The Core of Balance
Learning to stand in a kayak is one thing, maintaining your balance while standing in a kayak is something that you must practice on and off the water.
Most fishing kayak manufacturers have at least one kayak model that is designed with standing in mind. Over the last few years, standing in a kayak has become a desire of the angler; this desire has driven the design to meet these demands. While there are many videos, articles, and tutorials on how to stand up and sit down in a kayak, this article is about how to keep your balance while you are standing and how you can improve your balance to allow you to stand longer with more confidence and with less fatigue to your knees and back.
Keeping one’s balance on a kayak requires understanding what balance is, what sway is, what center of mass is, and how it all comes together when we talk about the human body. So, what are balance, sway, and center of mass for the human body?
“In bio-mechanics, balance is an ability to maintain the line of gravity (vertical line from center of mass) of a body within the base of support with minimal postural sway. Sway is the horizontal movement of the center of gravity even when a person is standing still. A certain amount of sway is essential and inevitable due to small perturbations within the body (e.g., breathing, shifting body weight from one foot to the other or from forefoot to rear foot) or from external triggers (e.g., visual distortions, floor translations).”
Fig 1. The Center of Mass in the body changes as you move. The figure on left is with feet spread wide apart, the middle is with arms raised, and the far right is bent forward. Notice how the Center of Mass is affected as you move and change position.
The center of mass of the body, when standing, is roughly in the middle of the body, just below the belly button level. It is directly over the base of support, the area between your feet. This changes with movements, body type (height/build), what we are holding or doing (paddle, rod, casting, etc.), and what we are wearing (clothes/PFD). Imagine you’re standing still, now slowly lean forward, you will reach the point when you lose balance and have to step forward to catch yourself from falling; this is the point at which your center of mass is no longer over your base of support.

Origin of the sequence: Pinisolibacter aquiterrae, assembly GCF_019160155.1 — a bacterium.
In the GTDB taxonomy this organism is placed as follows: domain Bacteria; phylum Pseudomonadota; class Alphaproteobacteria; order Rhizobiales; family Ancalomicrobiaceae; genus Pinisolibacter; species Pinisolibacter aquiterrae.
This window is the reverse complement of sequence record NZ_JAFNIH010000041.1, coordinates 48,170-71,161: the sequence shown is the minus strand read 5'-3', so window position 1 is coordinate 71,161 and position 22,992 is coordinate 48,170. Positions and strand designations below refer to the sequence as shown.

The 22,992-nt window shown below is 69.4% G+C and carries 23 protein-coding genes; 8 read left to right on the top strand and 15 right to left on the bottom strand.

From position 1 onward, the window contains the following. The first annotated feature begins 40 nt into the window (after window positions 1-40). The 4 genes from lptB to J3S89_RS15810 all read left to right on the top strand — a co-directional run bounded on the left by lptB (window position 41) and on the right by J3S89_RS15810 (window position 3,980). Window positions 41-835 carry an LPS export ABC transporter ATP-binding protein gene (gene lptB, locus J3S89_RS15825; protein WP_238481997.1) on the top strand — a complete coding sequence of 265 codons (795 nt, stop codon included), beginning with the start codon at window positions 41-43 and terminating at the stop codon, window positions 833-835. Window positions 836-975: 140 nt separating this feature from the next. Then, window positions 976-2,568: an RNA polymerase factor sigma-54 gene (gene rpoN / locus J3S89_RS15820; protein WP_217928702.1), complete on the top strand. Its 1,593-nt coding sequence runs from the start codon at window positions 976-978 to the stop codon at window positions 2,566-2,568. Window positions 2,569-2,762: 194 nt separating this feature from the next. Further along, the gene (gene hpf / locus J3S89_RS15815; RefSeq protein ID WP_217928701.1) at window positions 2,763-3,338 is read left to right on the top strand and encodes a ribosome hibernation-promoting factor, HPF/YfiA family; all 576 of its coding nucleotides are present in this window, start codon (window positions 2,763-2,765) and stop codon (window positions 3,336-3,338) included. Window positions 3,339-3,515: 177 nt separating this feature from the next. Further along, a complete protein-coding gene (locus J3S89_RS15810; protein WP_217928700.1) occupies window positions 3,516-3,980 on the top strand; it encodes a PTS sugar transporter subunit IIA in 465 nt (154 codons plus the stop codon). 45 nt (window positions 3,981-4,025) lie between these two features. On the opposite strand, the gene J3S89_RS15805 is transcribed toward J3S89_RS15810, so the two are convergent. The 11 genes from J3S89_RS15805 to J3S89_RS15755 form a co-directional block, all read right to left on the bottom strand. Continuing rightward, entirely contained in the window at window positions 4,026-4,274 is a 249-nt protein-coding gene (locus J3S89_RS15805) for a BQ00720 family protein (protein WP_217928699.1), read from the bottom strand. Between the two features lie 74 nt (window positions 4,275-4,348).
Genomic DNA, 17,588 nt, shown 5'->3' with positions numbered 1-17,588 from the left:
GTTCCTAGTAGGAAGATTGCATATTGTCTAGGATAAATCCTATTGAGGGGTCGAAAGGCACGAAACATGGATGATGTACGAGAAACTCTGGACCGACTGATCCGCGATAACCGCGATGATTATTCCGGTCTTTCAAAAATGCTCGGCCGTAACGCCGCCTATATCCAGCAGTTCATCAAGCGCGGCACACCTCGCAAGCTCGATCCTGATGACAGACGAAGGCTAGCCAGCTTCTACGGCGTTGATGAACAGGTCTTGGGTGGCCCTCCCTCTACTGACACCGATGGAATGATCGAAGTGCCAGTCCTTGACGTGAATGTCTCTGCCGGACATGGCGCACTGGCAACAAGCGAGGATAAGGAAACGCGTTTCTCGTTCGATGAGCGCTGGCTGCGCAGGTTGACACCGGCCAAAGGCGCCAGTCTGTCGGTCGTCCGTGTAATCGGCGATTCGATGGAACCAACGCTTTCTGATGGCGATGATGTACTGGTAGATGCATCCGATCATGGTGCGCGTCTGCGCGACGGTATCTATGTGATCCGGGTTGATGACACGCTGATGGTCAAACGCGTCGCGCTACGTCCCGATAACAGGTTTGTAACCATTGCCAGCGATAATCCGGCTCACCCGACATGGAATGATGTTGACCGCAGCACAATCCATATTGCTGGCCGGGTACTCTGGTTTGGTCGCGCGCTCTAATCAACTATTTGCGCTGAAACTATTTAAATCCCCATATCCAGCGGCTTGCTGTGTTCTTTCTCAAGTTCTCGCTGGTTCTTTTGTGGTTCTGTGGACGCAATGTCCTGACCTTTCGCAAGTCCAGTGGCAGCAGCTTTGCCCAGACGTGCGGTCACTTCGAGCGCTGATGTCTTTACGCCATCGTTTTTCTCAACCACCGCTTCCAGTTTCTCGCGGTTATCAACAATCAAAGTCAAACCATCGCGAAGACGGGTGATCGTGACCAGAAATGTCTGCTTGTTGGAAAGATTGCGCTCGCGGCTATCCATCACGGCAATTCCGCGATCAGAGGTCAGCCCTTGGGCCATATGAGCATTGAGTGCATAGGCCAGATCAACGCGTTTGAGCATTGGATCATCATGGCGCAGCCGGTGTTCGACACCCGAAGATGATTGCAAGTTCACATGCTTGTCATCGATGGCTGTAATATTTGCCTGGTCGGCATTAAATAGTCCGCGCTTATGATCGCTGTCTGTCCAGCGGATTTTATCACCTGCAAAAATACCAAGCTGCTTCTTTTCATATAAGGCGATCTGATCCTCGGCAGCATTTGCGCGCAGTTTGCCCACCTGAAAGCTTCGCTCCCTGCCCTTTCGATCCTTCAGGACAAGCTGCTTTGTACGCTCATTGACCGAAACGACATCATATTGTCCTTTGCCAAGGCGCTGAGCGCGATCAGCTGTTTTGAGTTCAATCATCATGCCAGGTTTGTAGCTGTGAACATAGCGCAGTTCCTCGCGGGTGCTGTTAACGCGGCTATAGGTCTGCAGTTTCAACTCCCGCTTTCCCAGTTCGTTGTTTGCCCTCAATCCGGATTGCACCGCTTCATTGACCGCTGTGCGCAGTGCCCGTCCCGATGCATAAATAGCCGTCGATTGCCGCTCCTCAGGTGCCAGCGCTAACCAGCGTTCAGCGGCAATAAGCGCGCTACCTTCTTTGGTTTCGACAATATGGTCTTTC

Bio-mechanics in the Kayak Angler
When we, as kayak anglers, allow the center of mass to go outside the base of support is when we risk falling into the water. The bigger/wider the base of support, the easier it is to balance; standing with legs as far apart as possible on the deck. The closer the center of mass is to the base of support, the easier it is to balance; crouching or sitting down in the seat. Sway comes into play for us kayak anglers in many forms which include the water/wave movement, the flexing of the hull/deck, fatigue, body sensory (joints, head motion vs. body motion, directional information as it relates to the head position), rotation from casting/setting hooks/paddling, bending over to land fish, etc.
There are two ways of controlling your balance, involuntary and voluntary. Most individuals have some level of involuntary control of balance (automatic), and this level varies from person to person and is extremely difficult to improve upon. Voluntary control of balance (learned) levels vary in us all, but fortunately, we can improve these levels greatly with practice and training. Of course, there are psychological and physical factors that can limit each of these two areas, but we can all reach our full potential if we work hard towards improving ourselves.
Engage Your Core
The key to maintaining your balance while in the kayak comes down to using your core muscles and legs. Your legs are used as shock absorbers and to help mitigate the sway caused by the water/kayak moving.